“Johor stands in a season of transition. Being high-growth, socially progressive and strategic, the state is well-poised to assume greater significance in the overall journey of the nation.

“Johoreans too are ready to leve­rage on the momentum to position JB as the second city of Malaysia.

“JB is aware of this potential and we believe the Federal Government understands the need to push JB to a higher level,” he said in an interview on the occasion of his 58th birthday and first anniversary of his coronation as the Sultan.

The key catalytic projects inclu­ded the Ibrahim International Business District (IIBD), the High Speed Rail (HSR), the Johor Baru-Singapore Rapid Transit System (RTS Link) and Coronation Square, which would push JB for the second city status.

He said the jewel of the upcoming business district will be a RM3bil complex called Coronation Square. It will come up on the site of the old bus and taxi terminal, just half a kilometre from the city’s transport hub and new immigration checkpoint at JB Sentral.

“All this is in line with my vision of making Johor Baru a financial hub,” he said.

The 2.6ha Coronation Square, so named to commemorate the coronation of Sultan Ibrahim this month, will contain serviced apartments, an office tower, a hotel, retail podium, a medical suite and a banking tower.

Unlike a hospital, the medical facilities will offer mainly outpatient services. It will have modern medical services along with traditional treatments such as ayurveda and acupuncture, and be marketed to international patients.

“JB is located next to one of the most advanced and developing metropolises in the world, Singapore.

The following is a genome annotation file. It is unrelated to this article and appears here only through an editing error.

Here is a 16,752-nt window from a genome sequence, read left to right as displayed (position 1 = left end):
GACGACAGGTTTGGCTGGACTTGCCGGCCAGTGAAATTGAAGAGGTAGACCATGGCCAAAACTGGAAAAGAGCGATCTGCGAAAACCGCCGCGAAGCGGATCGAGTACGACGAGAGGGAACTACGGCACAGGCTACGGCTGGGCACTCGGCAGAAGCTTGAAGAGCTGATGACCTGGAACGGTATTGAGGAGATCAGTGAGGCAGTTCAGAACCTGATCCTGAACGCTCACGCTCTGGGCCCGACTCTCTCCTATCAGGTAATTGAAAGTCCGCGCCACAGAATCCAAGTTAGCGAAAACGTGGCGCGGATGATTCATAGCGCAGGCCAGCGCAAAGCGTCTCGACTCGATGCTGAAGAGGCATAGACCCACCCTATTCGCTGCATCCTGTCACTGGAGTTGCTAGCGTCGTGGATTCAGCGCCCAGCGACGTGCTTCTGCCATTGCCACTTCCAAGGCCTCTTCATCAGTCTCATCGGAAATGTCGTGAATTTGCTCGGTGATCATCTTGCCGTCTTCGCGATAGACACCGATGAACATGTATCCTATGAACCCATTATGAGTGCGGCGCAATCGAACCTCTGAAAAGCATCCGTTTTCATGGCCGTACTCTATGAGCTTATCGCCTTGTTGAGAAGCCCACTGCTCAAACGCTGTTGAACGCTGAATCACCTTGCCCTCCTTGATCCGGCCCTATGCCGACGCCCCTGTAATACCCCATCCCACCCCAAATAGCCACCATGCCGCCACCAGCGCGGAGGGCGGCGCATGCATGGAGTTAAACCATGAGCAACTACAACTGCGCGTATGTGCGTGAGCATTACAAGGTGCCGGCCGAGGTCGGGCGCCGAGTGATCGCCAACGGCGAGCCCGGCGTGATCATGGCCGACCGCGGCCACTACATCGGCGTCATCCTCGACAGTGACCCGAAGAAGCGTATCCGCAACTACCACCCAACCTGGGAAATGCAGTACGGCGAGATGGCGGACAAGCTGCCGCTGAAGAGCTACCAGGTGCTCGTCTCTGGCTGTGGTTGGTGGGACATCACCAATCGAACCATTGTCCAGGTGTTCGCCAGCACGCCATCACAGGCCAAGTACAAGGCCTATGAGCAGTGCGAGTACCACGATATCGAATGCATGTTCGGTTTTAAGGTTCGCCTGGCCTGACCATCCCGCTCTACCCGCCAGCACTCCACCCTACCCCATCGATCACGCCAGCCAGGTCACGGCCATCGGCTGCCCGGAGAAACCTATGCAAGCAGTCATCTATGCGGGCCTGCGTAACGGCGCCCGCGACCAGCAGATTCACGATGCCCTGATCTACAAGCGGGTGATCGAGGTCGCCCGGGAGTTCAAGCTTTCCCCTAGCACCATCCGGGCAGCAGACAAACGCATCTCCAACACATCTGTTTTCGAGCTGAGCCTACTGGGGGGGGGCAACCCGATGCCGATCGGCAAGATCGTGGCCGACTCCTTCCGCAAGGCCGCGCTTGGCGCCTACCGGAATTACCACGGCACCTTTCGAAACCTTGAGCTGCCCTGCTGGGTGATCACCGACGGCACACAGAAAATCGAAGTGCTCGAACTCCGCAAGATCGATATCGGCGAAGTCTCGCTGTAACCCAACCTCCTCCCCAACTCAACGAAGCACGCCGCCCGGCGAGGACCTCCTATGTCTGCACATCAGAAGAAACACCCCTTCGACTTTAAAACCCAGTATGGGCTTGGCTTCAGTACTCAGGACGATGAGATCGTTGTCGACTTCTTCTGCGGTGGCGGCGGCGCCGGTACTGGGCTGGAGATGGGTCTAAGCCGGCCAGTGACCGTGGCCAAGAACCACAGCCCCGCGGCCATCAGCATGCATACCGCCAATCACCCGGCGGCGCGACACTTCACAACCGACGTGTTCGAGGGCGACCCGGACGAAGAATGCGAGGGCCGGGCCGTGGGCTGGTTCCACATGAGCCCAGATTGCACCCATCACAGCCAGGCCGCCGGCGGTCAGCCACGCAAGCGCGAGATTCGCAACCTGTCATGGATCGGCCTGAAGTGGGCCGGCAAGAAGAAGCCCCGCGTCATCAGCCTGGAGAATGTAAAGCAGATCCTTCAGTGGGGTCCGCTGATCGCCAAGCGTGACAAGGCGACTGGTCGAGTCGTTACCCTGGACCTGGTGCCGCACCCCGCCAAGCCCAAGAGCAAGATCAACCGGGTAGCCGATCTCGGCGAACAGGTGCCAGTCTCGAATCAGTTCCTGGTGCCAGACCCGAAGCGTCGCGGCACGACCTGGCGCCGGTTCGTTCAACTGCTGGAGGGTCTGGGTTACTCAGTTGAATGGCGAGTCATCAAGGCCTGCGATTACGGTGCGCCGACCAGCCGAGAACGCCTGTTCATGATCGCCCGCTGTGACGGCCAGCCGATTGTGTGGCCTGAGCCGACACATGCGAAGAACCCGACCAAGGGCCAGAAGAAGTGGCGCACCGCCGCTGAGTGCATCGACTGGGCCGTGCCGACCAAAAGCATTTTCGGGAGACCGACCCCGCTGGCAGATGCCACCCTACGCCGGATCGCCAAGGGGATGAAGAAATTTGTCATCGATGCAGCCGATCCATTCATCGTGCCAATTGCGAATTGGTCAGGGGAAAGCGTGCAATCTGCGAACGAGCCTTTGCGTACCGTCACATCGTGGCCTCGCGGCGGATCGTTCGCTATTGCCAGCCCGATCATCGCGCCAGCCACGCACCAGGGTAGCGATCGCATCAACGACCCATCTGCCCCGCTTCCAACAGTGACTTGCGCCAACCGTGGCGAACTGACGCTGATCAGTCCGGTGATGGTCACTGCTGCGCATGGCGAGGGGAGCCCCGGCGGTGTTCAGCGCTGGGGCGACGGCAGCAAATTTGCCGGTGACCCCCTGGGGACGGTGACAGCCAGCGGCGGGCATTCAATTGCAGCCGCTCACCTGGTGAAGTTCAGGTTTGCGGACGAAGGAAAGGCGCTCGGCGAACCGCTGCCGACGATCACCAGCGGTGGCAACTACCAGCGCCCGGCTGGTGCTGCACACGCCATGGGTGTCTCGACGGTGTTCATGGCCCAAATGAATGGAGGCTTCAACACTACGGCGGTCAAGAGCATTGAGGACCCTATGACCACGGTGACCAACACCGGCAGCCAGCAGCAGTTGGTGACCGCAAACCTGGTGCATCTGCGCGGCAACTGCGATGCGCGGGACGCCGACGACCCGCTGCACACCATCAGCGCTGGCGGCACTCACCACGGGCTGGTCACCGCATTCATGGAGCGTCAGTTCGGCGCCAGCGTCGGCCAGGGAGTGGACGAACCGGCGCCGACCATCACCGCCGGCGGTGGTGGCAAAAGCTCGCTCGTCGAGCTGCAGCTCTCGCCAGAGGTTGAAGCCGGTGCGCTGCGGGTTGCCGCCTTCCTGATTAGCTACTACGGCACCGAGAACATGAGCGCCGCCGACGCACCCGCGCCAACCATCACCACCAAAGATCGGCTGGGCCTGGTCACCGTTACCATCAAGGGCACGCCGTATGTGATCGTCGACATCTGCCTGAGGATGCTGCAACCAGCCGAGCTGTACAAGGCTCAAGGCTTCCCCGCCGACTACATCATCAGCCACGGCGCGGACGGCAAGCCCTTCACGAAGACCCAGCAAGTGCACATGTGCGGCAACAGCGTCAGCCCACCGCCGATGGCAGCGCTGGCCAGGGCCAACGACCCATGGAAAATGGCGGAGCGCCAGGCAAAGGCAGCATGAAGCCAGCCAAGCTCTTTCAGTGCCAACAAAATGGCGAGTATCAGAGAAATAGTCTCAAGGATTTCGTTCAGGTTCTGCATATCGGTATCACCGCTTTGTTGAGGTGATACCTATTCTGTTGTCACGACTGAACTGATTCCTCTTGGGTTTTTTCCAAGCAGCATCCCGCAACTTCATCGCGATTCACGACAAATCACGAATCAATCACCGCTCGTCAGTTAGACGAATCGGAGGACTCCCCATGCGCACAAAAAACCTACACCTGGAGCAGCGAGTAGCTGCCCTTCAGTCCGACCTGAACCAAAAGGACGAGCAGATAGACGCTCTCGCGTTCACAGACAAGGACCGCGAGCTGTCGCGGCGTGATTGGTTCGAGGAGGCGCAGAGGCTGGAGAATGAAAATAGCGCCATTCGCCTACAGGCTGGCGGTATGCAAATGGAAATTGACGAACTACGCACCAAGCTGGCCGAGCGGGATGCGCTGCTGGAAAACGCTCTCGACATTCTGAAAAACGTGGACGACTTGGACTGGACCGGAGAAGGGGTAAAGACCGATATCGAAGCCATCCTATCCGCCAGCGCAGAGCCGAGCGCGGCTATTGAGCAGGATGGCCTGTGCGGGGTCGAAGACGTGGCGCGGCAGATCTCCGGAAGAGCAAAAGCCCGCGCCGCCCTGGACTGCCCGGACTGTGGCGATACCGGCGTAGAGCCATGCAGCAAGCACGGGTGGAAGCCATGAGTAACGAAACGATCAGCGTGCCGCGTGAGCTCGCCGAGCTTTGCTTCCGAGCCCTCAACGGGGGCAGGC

“Singapore is one of the most expensive cities in the world and the flow will come to JB,” he said, adding that he had always pushed for the greater use of English because it was the main language in the island republic.

“If JB wants to be regarded as an international city, then it has to act and think like an international player.”

He said there was a need for an exhibition and convention hall in JB for the city to host big trade exhibitions, adding that he would push for a good concert venue suitable for quality acts and that even Kuala Lumpur faced the same problems.

His Royal Highness said once the HSR was in place, it would take only about 90 minutes to travel from KL to JB.

“We want people from the Klang Valley and Singapore to come to JB to enjoy the many facilities that we are building up now, from theme parks to premium outlets. Johor wants to make it easy for concert promoters to stage world-class acts here as we are a progressive state.

“JB has the advantage of learning from KL. We will improve on the strengths and pick up what’s missing in the federal capital and the Klang Valley,” he said.

Sultan Ibrahim said the latest investment figures by the Malaysia Investment Development Authority revealed that Johor captured the lion’s share of approved investment in Malaysia in 2015, adding that at 44% of total value, Johor totalled RM30bil as at September 2015 involving 104 projects.

“I want to make JB exciting and make all Johoreans feel proud and motivated. That is my birthday wish for the state,” he said.

His Royal Highness also said he was proud that the state had grown tremendously by 17.7% between 2012 and 2014, making it one of the fastest growing states.

He pointed out that a middle-class Johorean household earned an income of RM5,197 in 2014, up from RM3,650 in 2012.

Touching on the mammoth Forest City project in Iskandar Malaysia, Sultan Ibrahim said many doubted the project could be done, but it was now a reality with one of the best man-made beaches open to the public.

“There is no economic slowdown in Johor. Everything is still moving,” he said, adding that this project would create ample job opportunities for locals.

Sprawled over 1,386.05ha, Forest City comprises four man-made islands and is a joint development between Country Garden Holdings Co Ltd, a Hong Kong-listed property developer, together with Johor’s Esplanade Danga 88 Sdn Bhd.